After suffering a stroke and spending a period of time in a rehabilitation facility, A.K. was discharged to her home, where she spent the following two years prior to moving to a long-term care facility. Her daughter lived with her for the two-year period. A.K. attended a therapeutic day care program. The daughter worked outside the home, but each morning she would get A.K. up and ready for her day program. She arranged for a friend or family member to wait with her mother for the day program bus, and to stay with her mother when she was not there. Thereafter, A.K. suffered another stroke, was admitted to a nursing home, transferred her home to her daughter as a “caregiver child” under the Medicaid rules and applied for Medicaid benefits. The “caregiver child” exception was denied and a penalty was assessed by the Camden County Board of Social Services because the applicant’s daughter had a job outside the home. A.K. appealed.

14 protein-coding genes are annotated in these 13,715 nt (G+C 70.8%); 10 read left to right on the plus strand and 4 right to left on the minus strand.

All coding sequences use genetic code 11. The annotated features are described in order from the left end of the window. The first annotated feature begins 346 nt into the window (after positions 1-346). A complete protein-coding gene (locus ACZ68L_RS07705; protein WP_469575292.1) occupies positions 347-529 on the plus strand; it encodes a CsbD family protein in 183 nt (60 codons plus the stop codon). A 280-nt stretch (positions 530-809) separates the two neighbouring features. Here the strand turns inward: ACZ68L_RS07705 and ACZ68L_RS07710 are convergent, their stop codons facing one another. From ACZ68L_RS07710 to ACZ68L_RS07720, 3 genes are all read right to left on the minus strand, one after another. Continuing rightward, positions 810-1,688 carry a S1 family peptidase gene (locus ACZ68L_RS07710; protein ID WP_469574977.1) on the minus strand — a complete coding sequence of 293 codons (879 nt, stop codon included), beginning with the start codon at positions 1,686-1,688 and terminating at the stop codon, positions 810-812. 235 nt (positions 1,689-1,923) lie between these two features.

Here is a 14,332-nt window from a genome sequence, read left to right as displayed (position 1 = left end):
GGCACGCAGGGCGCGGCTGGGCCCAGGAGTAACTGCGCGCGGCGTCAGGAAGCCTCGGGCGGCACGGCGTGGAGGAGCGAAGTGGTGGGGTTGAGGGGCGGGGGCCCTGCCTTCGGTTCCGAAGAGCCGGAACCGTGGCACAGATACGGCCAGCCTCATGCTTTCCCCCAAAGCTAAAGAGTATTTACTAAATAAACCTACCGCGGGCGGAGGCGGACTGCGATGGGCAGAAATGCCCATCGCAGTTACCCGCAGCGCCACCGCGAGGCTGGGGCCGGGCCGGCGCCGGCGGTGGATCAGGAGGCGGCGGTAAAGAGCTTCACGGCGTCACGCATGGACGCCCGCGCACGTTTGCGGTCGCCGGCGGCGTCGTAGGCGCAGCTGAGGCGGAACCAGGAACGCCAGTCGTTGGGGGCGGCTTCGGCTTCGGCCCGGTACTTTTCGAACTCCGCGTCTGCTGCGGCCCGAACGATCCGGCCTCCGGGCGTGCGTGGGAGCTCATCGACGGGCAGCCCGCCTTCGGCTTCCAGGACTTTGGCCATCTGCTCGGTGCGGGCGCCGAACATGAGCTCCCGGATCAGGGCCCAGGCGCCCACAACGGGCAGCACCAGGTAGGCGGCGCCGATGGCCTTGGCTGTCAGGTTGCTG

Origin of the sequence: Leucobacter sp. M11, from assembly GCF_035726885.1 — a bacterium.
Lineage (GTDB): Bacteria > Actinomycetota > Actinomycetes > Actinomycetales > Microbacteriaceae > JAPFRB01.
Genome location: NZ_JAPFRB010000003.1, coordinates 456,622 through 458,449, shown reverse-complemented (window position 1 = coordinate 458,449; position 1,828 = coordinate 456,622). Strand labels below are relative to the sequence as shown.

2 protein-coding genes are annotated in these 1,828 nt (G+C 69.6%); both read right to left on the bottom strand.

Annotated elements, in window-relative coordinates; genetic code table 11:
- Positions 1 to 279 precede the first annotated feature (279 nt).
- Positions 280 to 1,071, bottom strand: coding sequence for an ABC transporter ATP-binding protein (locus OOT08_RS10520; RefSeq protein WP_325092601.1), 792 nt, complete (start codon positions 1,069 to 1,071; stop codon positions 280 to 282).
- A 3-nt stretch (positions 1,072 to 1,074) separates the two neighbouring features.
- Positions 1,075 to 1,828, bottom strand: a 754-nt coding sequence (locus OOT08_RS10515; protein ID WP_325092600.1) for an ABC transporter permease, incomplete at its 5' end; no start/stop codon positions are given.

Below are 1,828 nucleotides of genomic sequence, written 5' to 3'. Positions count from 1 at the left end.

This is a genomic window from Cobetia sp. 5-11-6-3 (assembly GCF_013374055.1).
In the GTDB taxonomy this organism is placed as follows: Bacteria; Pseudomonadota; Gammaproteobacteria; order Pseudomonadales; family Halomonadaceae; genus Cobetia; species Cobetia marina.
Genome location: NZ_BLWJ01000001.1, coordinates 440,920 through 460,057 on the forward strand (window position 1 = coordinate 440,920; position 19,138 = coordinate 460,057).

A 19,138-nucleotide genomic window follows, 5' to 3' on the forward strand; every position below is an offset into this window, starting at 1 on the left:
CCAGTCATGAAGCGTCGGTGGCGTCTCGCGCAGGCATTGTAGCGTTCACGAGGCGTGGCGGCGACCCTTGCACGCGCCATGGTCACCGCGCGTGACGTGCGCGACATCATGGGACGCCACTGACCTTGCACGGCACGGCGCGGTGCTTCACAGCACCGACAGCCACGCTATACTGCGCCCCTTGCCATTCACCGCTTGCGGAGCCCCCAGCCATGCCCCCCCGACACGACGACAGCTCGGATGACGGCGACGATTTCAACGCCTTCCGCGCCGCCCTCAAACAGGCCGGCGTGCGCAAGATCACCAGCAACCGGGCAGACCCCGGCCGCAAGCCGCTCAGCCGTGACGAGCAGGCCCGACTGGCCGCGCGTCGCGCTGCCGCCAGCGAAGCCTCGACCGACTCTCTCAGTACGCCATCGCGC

The issue on appeal was whether the care-giving service provided by the daughter was the key factor in permitting the mother to remain at home. The administrative law judge determined that it was, despite her employment. The administrative law judge found that the daughter went to great lengths to ensure her mother was cared for while she worked, including arranging for the day program and for assistance from family and friends. The judge concluded that the daughter’s “devotion and level of care for her mother exemplified the reason the caregiver exemption was drafted.” The decision was adopted by the Director.

A.K. v. Camden County. Board. of Social Services, OAL Dkt. No. HMA 11760-16, initial decision (November 3, 2016), rev’d and remanded, Dir. (February 17, 2017; and, A.K. V Division of Medical Assistance and Health Services, OAL Dkt. No. HMA 11760 – 2017 (Initial Decision on remand (September 11, 2017), aff’d, Dir. (December 8, 2017)

For additional information concerning Medicaid and public benefits planning, visit:

NJ Medicaid and Public Benefits Planning